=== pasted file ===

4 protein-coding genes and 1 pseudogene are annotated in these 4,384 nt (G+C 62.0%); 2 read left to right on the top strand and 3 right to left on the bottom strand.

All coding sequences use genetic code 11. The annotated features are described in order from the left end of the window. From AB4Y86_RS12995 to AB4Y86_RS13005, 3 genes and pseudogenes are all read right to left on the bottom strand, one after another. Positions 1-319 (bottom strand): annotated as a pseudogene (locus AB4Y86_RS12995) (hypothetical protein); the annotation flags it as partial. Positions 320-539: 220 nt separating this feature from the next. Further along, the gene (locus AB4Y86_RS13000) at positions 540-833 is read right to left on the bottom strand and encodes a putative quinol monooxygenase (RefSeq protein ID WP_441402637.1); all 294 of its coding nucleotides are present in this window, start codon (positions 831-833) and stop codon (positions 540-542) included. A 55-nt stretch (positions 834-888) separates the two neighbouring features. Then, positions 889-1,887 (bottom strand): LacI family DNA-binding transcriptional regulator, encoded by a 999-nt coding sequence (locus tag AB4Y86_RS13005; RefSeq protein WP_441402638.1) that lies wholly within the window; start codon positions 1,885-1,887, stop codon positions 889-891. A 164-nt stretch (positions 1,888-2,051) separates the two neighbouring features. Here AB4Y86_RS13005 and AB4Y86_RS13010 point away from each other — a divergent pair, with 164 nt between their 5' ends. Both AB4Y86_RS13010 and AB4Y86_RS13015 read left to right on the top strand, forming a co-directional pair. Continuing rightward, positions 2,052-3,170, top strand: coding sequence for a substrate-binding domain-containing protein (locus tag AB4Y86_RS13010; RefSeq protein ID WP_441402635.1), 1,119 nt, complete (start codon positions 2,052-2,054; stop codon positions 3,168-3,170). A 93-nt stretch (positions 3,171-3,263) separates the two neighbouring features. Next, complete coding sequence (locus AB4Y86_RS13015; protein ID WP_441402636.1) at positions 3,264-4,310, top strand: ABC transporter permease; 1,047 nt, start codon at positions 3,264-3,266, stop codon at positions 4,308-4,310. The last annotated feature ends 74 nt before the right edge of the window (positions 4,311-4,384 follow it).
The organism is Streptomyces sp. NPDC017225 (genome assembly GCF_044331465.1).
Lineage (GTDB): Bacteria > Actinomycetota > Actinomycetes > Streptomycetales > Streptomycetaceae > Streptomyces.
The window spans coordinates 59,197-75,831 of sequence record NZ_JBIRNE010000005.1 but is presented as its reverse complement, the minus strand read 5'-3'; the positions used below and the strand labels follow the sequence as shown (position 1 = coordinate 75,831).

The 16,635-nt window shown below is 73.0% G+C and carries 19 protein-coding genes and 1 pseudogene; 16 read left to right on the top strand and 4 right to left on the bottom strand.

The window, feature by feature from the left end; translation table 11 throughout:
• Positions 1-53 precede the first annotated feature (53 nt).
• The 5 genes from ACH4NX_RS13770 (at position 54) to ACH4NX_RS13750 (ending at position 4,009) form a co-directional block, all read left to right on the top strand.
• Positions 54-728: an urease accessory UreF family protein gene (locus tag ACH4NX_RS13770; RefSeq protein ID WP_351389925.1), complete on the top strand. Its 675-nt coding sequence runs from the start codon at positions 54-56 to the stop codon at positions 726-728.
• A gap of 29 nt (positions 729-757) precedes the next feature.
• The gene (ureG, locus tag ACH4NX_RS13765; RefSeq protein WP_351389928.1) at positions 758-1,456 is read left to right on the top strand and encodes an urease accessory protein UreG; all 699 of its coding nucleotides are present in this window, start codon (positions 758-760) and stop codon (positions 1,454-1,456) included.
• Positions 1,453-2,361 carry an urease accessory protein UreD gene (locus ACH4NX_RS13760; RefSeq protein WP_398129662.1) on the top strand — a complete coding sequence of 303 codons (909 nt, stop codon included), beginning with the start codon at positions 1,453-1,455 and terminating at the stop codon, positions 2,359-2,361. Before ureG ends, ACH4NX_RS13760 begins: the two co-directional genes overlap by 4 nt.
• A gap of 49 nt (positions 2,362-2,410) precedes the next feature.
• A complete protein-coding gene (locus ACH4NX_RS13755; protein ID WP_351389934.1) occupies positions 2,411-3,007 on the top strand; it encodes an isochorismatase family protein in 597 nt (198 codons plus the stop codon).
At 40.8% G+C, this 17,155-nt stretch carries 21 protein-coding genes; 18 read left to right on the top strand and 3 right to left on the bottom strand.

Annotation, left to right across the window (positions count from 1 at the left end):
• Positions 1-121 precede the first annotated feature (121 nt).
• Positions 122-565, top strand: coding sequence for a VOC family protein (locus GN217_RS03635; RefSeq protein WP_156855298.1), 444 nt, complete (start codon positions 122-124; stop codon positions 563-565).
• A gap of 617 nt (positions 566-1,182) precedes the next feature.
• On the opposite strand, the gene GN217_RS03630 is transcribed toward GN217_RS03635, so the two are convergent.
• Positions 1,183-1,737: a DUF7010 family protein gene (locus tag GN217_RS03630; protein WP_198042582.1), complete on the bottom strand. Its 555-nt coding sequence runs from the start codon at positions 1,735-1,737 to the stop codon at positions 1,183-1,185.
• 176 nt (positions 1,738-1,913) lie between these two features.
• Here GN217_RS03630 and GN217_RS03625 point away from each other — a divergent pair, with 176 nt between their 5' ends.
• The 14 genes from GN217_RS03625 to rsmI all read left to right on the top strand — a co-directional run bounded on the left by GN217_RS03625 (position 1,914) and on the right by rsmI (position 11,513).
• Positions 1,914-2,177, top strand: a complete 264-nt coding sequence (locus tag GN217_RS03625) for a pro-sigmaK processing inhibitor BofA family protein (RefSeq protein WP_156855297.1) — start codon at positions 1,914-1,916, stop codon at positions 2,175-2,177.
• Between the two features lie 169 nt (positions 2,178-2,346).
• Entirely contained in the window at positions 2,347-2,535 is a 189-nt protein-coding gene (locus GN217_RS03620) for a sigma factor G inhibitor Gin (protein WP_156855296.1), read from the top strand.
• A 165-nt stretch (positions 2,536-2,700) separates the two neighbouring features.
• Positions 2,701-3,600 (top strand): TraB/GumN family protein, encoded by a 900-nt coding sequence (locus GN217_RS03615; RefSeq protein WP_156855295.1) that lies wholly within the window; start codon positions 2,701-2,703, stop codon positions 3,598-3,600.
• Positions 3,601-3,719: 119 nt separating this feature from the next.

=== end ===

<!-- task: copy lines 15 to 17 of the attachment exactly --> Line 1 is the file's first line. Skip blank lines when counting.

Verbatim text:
• A complete protein-coding gene (locus ACH4NX_RS13755; protein ID WP_351389934.1) occupies positions 2,411-3,007 on the top strand; it encodes an isochorismatase family protein in 597 nt (198 codons plus the stop codon).
At 40.8% G+C, this 17,155-nt stretch carries 21 protein-coding genes; 18 read left to right on the top strand and 3 right to left on the bottom strand.

Annotation, left to right across the window (positions count from 1 at the left end):